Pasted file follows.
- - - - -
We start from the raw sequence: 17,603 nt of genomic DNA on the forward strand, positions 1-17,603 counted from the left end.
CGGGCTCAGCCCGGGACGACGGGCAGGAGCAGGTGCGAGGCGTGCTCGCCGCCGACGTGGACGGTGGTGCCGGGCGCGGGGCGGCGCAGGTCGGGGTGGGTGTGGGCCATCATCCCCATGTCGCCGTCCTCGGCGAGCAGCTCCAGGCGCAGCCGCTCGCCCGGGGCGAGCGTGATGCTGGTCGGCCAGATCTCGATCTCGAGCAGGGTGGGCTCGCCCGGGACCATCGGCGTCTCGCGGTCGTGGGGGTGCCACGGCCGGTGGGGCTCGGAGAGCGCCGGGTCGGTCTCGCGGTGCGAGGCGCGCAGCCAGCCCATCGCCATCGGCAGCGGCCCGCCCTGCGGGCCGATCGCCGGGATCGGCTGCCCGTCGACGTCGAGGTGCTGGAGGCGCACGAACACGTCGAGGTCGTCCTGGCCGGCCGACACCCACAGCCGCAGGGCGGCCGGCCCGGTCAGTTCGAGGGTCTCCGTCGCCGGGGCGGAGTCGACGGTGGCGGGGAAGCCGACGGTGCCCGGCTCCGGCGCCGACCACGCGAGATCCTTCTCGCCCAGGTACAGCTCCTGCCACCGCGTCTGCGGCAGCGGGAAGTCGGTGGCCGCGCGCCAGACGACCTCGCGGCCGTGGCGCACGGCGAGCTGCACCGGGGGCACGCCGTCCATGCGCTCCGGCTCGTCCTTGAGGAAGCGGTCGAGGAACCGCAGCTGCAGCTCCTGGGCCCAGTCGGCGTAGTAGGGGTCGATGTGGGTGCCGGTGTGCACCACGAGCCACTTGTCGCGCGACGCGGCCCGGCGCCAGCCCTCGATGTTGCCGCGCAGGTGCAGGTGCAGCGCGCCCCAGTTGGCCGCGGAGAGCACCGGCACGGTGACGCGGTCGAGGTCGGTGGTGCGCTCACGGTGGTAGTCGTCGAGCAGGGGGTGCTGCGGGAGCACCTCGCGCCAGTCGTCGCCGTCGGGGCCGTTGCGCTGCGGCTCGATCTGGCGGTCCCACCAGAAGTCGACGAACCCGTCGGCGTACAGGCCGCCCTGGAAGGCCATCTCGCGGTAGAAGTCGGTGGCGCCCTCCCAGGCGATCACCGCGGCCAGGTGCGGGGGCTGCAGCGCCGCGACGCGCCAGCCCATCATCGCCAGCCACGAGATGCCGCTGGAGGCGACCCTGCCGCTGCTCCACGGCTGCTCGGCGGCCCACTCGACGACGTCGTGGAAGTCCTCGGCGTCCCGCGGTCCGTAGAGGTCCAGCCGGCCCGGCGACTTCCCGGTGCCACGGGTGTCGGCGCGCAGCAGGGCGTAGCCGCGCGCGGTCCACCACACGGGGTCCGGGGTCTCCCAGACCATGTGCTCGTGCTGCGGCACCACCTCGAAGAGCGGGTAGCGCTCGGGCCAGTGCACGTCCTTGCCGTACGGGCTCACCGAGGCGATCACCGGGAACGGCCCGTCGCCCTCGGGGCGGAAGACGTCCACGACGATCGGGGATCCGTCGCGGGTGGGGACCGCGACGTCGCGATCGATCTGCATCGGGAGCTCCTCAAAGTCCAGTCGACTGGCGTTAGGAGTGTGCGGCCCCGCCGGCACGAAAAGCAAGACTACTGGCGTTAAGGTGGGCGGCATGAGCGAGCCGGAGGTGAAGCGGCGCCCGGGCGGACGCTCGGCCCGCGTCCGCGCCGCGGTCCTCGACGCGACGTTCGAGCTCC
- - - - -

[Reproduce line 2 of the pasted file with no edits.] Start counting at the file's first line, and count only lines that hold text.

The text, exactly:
CGGGCTCAGCCCGGGACGACGGGCAGGAGCAGGTGCGAGGCGTGCTCGCCGCCGACGTGGACGGTGGTGCCGGGCGCGGGGCGGCGCAGGTCGGGGTGGGTGTGGGCCATCATCCCCATGTCGCCGTCCTCGGCGAGCAGCTCCAGGCGCAGCCGCTCGCCCGGGGCGAGCGTGATGCTGGTCGGCCAGATCTCGATCTCGAGCAGGGTGGGCTCGCCCGGGACCATCGGCGTCTCGCGGTCGTGGGGGTGCCACGGCCGGTGGGGCTCGGAGAGCGCCGGGTCGGTCTCGCGGTGCGAGGCGCGCAGCCAGCCCATCGCCATCGGCAGCGGCCCGCCCTGCGGGCCGATCGCCGGGATCGGCTGCCCGTCGACGTCGAGGTGCTGGAGGCGCACGAACACGTCGAGGTCGTCCTGGCCGGCCGACACCCACAGCCGCAGGGCGGCCGGCCCGGTCAGTTCGAGGGTCTCCGTCGCCGGGGCGGAGTCGACGGTGGCGGGGAAGCCGACGGTGCCCGGCTCCGGCGCCGACCACGCGAGATCCTTCTCGCCCAGGTACAGCTCCTGCCACCGCGTCTGCGGCAGCGGGAAGTCGGTGGCCGCGCGCCAGACGACCTCGCGGCCGTGGCGCACGGCGAGCTGCACCGGGGGCACGCCGTCCATGCGCTCCGGCTCGTCCTTGAGGAAGCGGTCGAGGAACCGCAGCTGCAGCTCCTGGGCCCAGTCGGCGTAGTAGGGGTCGATGTGGGTGCCGGTGTGCACCACGAGCCACTTGTCGCGCGACGCGGCCCGGCGCCAGCCCTCGATGTTGCCGCGCAGGTGCAGGTGCAGCGCGCCCCAGTTGGCCGCGGAGAGCACCGGCACGGTGACGCGGTCGAGGTCGGTGGTGCGCTCACGGTGGTAGTCGTCGAGCAGGGGGTGCTGCGGGAGCACCTCGCGCCAGTCGTCGCCGTCGGGGCCGTTGCGCTGCGGCTCGATCTGGCGGTCCCACCAGAAGTCGACGAACCCGTCGGCGTACAGGCCGCCCTGGAAGGCCATCTCGCGGTAGAAGTCGGTGGCGCCCTCCCAGGCGATCACCGCGGCCAGGTGCGGGGGCTGCAGCGCCGCGACGCGCCAGCCCATCATCGCCAGCCACGAGATGCCGCTGGAGGCGACCCTGCCGCTGCTCCACGGCTGCTCGGCGGCCCACTCGACGACGTCGTGGAAGTCCTCGGCGTCCCGCGGTCCGTAGAGGTCCAGCCGGCCCGGCGACTTCCCGGTGCCACGGGTGTCGGCGCGCAGCAGGGCGTAGCCGCGCGCGGTCCACCACACGGGGTCCGGGGTCTCCCAGACCATGTGCTCGTGCTGCGGCACCACCTCGAAGAGCGGGTAGCGCTCGGGCCAGTGCACGTCCTTGCCGTACGGGCTCACCGAGGCGATCACCGGGAACGGCCCGTCGCCCTCGGGGCGGAAGACGTCCACGACGATCGGGGATCCGTCGCGGGTGGGGACCGCGACGTCGCGATCGATCTGCATCGGGAGCTCCTCAAAGTCCAGTCGACTGGCGTTAGGAGTGTGCGGCCCCGCCGGCACGAAAAGCAAGACTACTGGCGTTAAGGTGGGCGGCATGAGCGAGCCGGAGGTGAAGCGGCGCCCGGGCGGACGCTCGGCCCGCGTCCGCGCCGCGGTCCTCGACGCGACGTTCGAGCTCC